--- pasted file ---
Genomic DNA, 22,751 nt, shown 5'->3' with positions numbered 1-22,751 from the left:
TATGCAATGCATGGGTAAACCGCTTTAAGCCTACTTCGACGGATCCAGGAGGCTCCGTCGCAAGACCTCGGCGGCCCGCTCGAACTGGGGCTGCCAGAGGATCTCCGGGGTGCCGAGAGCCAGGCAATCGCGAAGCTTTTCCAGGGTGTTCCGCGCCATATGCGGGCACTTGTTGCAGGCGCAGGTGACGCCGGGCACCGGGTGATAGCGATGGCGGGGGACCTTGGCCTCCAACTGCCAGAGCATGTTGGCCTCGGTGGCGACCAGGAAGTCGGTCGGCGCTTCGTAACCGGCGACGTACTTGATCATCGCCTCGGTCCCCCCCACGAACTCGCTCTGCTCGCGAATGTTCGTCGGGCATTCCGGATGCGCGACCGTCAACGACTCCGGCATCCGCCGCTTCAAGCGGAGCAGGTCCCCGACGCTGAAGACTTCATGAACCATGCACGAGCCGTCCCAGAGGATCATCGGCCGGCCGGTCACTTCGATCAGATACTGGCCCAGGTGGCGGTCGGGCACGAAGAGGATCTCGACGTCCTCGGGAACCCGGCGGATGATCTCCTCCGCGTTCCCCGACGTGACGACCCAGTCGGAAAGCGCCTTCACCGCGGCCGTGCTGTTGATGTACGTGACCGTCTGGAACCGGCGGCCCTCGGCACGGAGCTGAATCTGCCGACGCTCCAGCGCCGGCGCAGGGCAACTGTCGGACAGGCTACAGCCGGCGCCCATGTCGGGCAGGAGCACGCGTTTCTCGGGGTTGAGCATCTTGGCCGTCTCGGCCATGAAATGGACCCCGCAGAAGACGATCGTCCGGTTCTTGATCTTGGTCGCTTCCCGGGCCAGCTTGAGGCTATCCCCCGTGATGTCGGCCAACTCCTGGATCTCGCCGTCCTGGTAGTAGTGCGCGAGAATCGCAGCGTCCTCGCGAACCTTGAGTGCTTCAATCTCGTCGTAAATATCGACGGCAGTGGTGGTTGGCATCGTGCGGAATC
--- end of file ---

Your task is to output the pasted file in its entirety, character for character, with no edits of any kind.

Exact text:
Genomic DNA, 22,751 nt, shown 5'->3' with positions numbered 1-22,751 from the left:
TATGCAATGCATGGGTAAACCGCTTTAAGCCTACTTCGACGGATCCAGGAGGCTCCGTCGCAAGACCTCGGCGGCCCGCTCGAACTGGGGCTGCCAGAGGATCTCCGGGGTGCCGAGAGCCAGGCAATCGCGAAGCTTTTCCAGGGTGTTCCGCGCCATATGCGGGCACTTGTTGCAGGCGCAGGTGACGCCGGGCACCGGGTGATAGCGATGGCGGGGGACCTTGGCCTCCAACTGCCAGAGCATGTTGGCCTCGGTGGCGACCAGGAAGTCGGTCGGCGCTTCGTAACCGGCGACGTACTTGATCATCGCCTCGGTCCCCCCCACGAACTCGCTCTGCTCGCGAATGTTCGTCGGGCATTCCGGATGCGCGACCGTCAACGACTCCGGCATCCGCCGCTTCAAGCGGAGCAGGTCCCCGACGCTGAAGACTTCATGAACCATGCACGAGCCGTCCCAGAGGATCATCGGCCGGCCGGTCACTTCGATCAGATACTGGCCCAGGTGGCGGTCGGGCACGAAGAGGATCTCGACGTCCTCGGGAACCCGGCGGATGATCTCCTCCGCGTTCCCCGACGTGACGACCCAGTCGGAAAGCGCCTTCACCGCGGCCGTGCTGTTGATGTACGTGACCGTCTGGAACCGGCGGCCCTCGGCACGGAGCTGAATCTGCCGACGCTCCAGCGCCGGCGCAGGGCAACTGTCGGACAGGCTACAGCCGGCGCCCATGTCGGGCAGGAGCACGCGTTTCTCGGGGTTGAGCATCTTGGCCGTCTCGGCCATGAAATGGACCCCGCAGAAGACGATCGTCCGGTTCTTGATCTTGGTCGCTTCCCGGGCCAGCTTGAGGCTATCCCCCGTGATGTCGGCCAACTCCTGGATCTCGCCGTCCTGGTAGTAGTGCGCGAGAATCGCAGCGTCCTCGCGAACCTTGAGTGCTTCAATCTCGTCGTAAATATCGACGGCAGTGGTGGTTGGCATCGTGCGGAATC